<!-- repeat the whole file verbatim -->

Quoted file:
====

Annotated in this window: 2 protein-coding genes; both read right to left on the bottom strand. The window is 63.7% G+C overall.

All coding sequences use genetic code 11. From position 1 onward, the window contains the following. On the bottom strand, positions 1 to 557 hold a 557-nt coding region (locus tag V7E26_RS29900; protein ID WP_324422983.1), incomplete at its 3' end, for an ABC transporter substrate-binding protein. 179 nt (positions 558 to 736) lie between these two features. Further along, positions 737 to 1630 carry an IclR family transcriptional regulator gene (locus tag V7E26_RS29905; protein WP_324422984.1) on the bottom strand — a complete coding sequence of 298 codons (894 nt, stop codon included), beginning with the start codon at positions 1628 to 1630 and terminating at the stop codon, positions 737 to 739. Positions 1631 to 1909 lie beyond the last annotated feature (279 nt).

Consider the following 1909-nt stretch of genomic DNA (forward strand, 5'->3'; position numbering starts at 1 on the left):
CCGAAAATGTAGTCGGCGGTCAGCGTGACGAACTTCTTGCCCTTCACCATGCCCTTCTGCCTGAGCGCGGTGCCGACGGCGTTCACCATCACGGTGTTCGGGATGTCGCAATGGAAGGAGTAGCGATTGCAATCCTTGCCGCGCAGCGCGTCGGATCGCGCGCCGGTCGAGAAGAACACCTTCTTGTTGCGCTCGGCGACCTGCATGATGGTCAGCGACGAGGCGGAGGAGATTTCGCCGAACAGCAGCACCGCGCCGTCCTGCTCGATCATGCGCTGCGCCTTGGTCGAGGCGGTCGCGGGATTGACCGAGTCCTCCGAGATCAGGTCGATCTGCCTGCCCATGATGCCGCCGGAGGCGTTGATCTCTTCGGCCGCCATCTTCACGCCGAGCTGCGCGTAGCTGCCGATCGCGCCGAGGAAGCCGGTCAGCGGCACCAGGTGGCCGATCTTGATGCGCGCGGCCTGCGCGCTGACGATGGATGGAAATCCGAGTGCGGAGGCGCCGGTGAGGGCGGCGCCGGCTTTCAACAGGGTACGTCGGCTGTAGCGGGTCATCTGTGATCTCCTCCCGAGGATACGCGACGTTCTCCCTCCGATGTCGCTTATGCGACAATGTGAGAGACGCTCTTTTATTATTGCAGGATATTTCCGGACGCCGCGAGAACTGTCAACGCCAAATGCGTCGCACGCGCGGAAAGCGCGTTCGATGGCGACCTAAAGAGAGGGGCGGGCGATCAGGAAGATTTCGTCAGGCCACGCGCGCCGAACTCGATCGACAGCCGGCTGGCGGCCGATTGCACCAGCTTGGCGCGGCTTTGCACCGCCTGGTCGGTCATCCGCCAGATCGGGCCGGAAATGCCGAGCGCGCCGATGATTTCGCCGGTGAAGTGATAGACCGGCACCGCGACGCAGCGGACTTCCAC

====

Annotated in this window: 2 protein-coding genes; both read right to left on the bottom strand. The window is 63.7% G+C overall.

All coding sequences use genetic code 11. From position 1 onward, the window contains the following. On the bottom strand, positions 1 to 557 hold a 557-nt coding region (locus tag V7E26_RS29900; protein ID WP_324422983.1), incomplete at its 3' end, for an ABC transporter substrate-binding protein. 179 nt (positions 558 to 736) lie between these two features. Further along, positions 737 to 1630 carry an IclR family transcriptional regulator gene (locus tag V7E26_RS29905; protein WP_324422984.1) on the bottom strand — a complete coding sequence of 298 codons (894 nt, stop codon included), beginning with the start codon at positions 1628 to 1630 and terminating at the stop codon, positions 737 to 739. Positions 1631 to 1909 lie beyond the last annotated feature (279 nt).

Consider the following 1909-nt stretch of genomic DNA (forward strand, 5'->3'; position numbering starts at 1 on the left):
CCGAAAATGTAGTCGGCGGTCAGCGTGACGAACTTCTTGCCCTTCACCATGCCCTTCTGCCTGAGCGCGGTGCCGACGGCGTTCACCATCACGGTGTTCGGGATGTCGCAATGGAAGGAGTAGCGATTGCAATCCTTGCCGCGCAGCGCGTCGGATCGCGCGCCGGTCGAGAAGAACACCTTCTTGTTGCGCTCGGCGACCTGCATGATGGTCAGCGACGAGGCGGAGGAGATTTCGCCGAACAGCAGCACCGCGCCGTCCTGCTCGATCATGCGCTGCGCCTTGGTCGAGGCGGTCGCGGGATTGACCGAGTCCTCCGAGATCAGGTCGATCTGCCTGCCCATGATGCCGCCGGAGGCGTTGATCTCTTCGGCCGCCATCTTCACGCCGAGCTGCGCGTAGCTGCCGATCGCGCCGAGGAAGCCGGTCAGCGGCACCAGGTGGCCGATCTTGATGCGCGCGGCCTGCGCGCTGACGATGGATGGAAATCCGAGTGCGGAGGCGCCGGTGAGGGCGGCGCCGGCTTTCAACAGGGTACGTCGGCTGTAGCGGGTCATCTGTGATCTCCTCCCGAGGATACGCGACGTTCTCCCTCCGATGTCGCTTATGCGACAATGTGAGAGACGCTCTTTTATTATTGCAGGATATTTCCGGACGCCGCGAGAACTGTCAACGCCAAATGCGTCGCACGCGCGGAAAGCGCGTTCGATGGCGACCTAAAGAGAGGGGCGGGCGATCAGGAAGATTTCGTCAGGCCACGCGCGCCGAACTCGATCGACAGCCGGCTGGCGGCCGATTGCACCAGCTTGGCGCGGCTTTGCACCGCCTGGTCGGTCATCCGCCAGATCGGGCCGGAAATGCCGAGCGCGCCGATGATTTCGCCGGTGAAGTGATAGACCGGCACCGCGACGCAGCGGACTTCCAC